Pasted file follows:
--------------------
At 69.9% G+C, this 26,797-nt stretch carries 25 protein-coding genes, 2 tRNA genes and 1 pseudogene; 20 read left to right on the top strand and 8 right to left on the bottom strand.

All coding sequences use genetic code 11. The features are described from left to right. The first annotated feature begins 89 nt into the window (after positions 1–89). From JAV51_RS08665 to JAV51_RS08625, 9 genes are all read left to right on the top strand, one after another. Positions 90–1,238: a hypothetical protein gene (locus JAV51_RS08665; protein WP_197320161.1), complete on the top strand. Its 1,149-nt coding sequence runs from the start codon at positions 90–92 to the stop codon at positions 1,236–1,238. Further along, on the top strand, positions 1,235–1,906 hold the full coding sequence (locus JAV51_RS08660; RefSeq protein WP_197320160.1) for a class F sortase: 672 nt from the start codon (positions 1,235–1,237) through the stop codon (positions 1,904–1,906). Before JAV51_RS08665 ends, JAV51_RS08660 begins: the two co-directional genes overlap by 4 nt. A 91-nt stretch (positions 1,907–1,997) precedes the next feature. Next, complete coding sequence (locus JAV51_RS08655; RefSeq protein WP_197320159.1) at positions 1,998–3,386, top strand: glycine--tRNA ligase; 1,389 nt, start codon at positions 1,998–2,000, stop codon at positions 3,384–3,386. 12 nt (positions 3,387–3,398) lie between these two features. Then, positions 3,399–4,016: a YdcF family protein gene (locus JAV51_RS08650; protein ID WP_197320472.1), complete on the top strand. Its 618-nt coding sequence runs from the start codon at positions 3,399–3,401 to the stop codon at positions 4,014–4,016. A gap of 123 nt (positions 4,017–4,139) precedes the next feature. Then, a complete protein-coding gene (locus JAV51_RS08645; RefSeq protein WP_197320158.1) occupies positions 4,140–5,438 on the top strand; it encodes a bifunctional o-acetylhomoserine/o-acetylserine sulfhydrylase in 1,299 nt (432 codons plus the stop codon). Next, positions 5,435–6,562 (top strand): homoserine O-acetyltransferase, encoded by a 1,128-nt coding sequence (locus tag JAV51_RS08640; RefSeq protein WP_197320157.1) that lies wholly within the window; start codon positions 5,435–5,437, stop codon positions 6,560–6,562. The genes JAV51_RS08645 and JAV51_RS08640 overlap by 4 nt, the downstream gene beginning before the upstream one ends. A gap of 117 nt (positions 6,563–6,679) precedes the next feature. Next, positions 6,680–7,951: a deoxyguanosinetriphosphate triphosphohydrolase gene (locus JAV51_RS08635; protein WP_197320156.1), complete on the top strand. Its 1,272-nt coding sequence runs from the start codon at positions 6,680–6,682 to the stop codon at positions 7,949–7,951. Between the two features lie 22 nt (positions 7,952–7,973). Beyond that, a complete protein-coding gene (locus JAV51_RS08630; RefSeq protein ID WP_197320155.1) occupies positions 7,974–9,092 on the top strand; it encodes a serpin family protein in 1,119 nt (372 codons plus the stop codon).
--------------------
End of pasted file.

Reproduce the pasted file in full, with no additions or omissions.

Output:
At 69.9% G+C, this 26,797-nt stretch carries 25 protein-coding genes, 2 tRNA genes and 1 pseudogene; 20 read left to right on the top strand and 8 right to left on the bottom strand.

All coding sequences use genetic code 11. The features are described from left to right. The first annotated feature begins 89 nt into the window (after positions 1–89). From JAV51_RS08665 to JAV51_RS08625, 9 genes are all read left to right on the top strand, one after another. Positions 90–1,238: a hypothetical protein gene (locus JAV51_RS08665; protein WP_197320161.1), complete on the top strand. Its 1,149-nt coding sequence runs from the start codon at positions 90–92 to the stop codon at positions 1,236–1,238. Further along, on the top strand, positions 1,235–1,906 hold the full coding sequence (locus JAV51_RS08660; RefSeq protein WP_197320160.1) for a class F sortase: 672 nt from the start codon (positions 1,235–1,237) through the stop codon (positions 1,904–1,906). Before JAV51_RS08665 ends, JAV51_RS08660 begins: the two co-directional genes overlap by 4 nt. A 91-nt stretch (positions 1,907–1,997) precedes the next feature. Next, complete coding sequence (locus JAV51_RS08655; RefSeq protein WP_197320159.1) at positions 1,998–3,386, top strand: glycine--tRNA ligase; 1,389 nt, start codon at positions 1,998–2,000, stop codon at positions 3,384–3,386. 12 nt (positions 3,387–3,398) lie between these two features. Then, positions 3,399–4,016: a YdcF family protein gene (locus JAV51_RS08650; protein ID WP_197320472.1), complete on the top strand. Its 618-nt coding sequence runs from the start codon at positions 3,399–3,401 to the stop codon at positions 4,014–4,016. A gap of 123 nt (positions 4,017–4,139) precedes the next feature. Then, a complete protein-coding gene (locus JAV51_RS08645; RefSeq protein WP_197320158.1) occupies positions 4,140–5,438 on the top strand; it encodes a bifunctional o-acetylhomoserine/o-acetylserine sulfhydrylase in 1,299 nt (432 codons plus the stop codon). Next, positions 5,435–6,562 (top strand): homoserine O-acetyltransferase, encoded by a 1,128-nt coding sequence (locus tag JAV51_RS08640; RefSeq protein WP_197320157.1) that lies wholly within the window; start codon positions 5,435–5,437, stop codon positions 6,560–6,562. The genes JAV51_RS08645 and JAV51_RS08640 overlap by 4 nt, the downstream gene beginning before the upstream one ends. A gap of 117 nt (positions 6,563–6,679) precedes the next feature. Next, positions 6,680–7,951: a deoxyguanosinetriphosphate triphosphohydrolase gene (locus JAV51_RS08635; protein WP_197320156.1), complete on the top strand. Its 1,272-nt coding sequence runs from the start codon at positions 6,680–6,682 to the stop codon at positions 7,949–7,951. Between the two features lie 22 nt (positions 7,952–7,973). Beyond that, a complete protein-coding gene (locus JAV51_RS08630; RefSeq protein ID WP_197320155.1) occupies positions 7,974–9,092 on the top strand; it encodes a serpin family protein in 1,119 nt (372 codons plus the stop codon).